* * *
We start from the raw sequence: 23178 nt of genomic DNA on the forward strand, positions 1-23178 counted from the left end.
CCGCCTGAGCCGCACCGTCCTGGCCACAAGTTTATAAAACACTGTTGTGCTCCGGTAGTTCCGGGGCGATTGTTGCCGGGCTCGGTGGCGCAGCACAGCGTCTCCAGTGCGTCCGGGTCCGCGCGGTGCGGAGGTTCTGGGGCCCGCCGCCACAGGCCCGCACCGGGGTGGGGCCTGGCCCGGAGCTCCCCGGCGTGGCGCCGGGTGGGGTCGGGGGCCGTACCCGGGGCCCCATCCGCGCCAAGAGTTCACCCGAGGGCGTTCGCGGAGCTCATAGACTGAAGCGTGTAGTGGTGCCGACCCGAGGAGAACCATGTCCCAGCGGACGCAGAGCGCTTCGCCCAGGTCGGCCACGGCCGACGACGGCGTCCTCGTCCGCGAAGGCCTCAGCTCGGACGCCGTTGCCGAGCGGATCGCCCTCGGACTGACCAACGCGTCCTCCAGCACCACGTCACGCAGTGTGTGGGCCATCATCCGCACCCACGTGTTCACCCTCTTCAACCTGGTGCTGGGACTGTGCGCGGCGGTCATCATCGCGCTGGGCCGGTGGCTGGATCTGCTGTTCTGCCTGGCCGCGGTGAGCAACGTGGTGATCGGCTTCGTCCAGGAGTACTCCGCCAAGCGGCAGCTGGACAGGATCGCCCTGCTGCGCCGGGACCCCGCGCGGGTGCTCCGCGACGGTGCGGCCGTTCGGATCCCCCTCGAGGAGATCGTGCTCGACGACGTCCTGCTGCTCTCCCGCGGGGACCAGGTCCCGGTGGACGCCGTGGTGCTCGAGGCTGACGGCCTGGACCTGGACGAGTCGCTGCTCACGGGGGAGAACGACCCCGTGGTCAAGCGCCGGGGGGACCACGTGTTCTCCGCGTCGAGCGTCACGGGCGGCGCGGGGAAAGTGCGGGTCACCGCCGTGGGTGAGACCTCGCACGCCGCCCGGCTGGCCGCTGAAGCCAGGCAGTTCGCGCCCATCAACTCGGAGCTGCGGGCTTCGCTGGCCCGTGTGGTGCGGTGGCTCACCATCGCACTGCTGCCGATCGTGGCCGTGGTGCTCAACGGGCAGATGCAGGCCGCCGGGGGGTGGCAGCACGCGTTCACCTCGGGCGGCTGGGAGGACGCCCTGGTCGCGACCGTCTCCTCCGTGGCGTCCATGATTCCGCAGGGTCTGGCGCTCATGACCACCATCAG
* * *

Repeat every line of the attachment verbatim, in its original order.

We start from the raw sequence: 23178 nt of genomic DNA on the forward strand, positions 1-23178 counted from the left end.
CCGCCTGAGCCGCACCGTCCTGGCCACAAGTTTATAAAACACTGTTGTGCTCCGGTAGTTCCGGGGCGATTGTTGCCGGGCTCGGTGGCGCAGCACAGCGTCTCCAGTGCGTCCGGGTCCGCGCGGTGCGGAGGTTCTGGGGCCCGCCGCCACAGGCCCGCACCGGGGTGGGGCCTGGCCCGGAGCTCCCCGGCGTGGCGCCGGGTGGGGTCGGGGGCCGTACCCGGGGCCCCATCCGCGCCAAGAGTTCACCCGAGGGCGTTCGCGGAGCTCATAGACTGAAGCGTGTAGTGGTGCCGACCCGAGGAGAACCATGTCCCAGCGGACGCAGAGCGCTTCGCCCAGGTCGGCCACGGCCGACGACGGCGTCCTCGTCCGCGAAGGCCTCAGCTCGGACGCCGTTGCCGAGCGGATCGCCCTCGGACTGACCAACGCGTCCTCCAGCACCACGTCACGCAGTGTGTGGGCCATCATCCGCACCCACGTGTTCACCCTCTTCAACCTGGTGCTGGGACTGTGCGCGGCGGTCATCATCGCGCTGGGCCGGTGGCTGGATCTGCTGTTCTGCCTGGCCGCGGTGAGCAACGTGGTGATCGGCTTCGTCCAGGAGTACTCCGCCAAGCGGCAGCTGGACAGGATCGCCCTGCTGCGCCGGGACCCCGCGCGGGTGCTCCGCGACGGTGCGGCCGTTCGGATCCCCCTCGAGGAGATCGTGCTCGACGACGTCCTGCTGCTCTCCCGCGGGGACCAGGTCCCGGTGGACGCCGTGGTGCTCGAGGCTGACGGCCTGGACCTGGACGAGTCGCTGCTCACGGGGGAGAACGACCCCGTGGTCAAGCGCCGGGGGGACCACGTGTTCTCCGCGTCGAGCGTCACGGGCGGCGCGGGGAAAGTGCGGGTCACCGCCGTGGGTGAGACCTCGCACGCCGCCCGGCTGGCCGCTGAAGCCAGGCAGTTCGCGCCCATCAACTCGGAGCTGCGGGCTTCGCTGGCCCGTGTGGTGCGGTGGCTCACCATCGCACTGCTGCCGATCGTGGCCGTGGTGCTCAACGGGCAGATGCAGGCCGCCGGGGGGTGGCAGCACGCGTTCACCTCGGGCGGCTGGGAGGACGCCCTGGTCGCGACCGTCTCCTCCGTGGCGTCCATGATTCCGCAGGGTCTGGCGCTCATGACCACCATCAG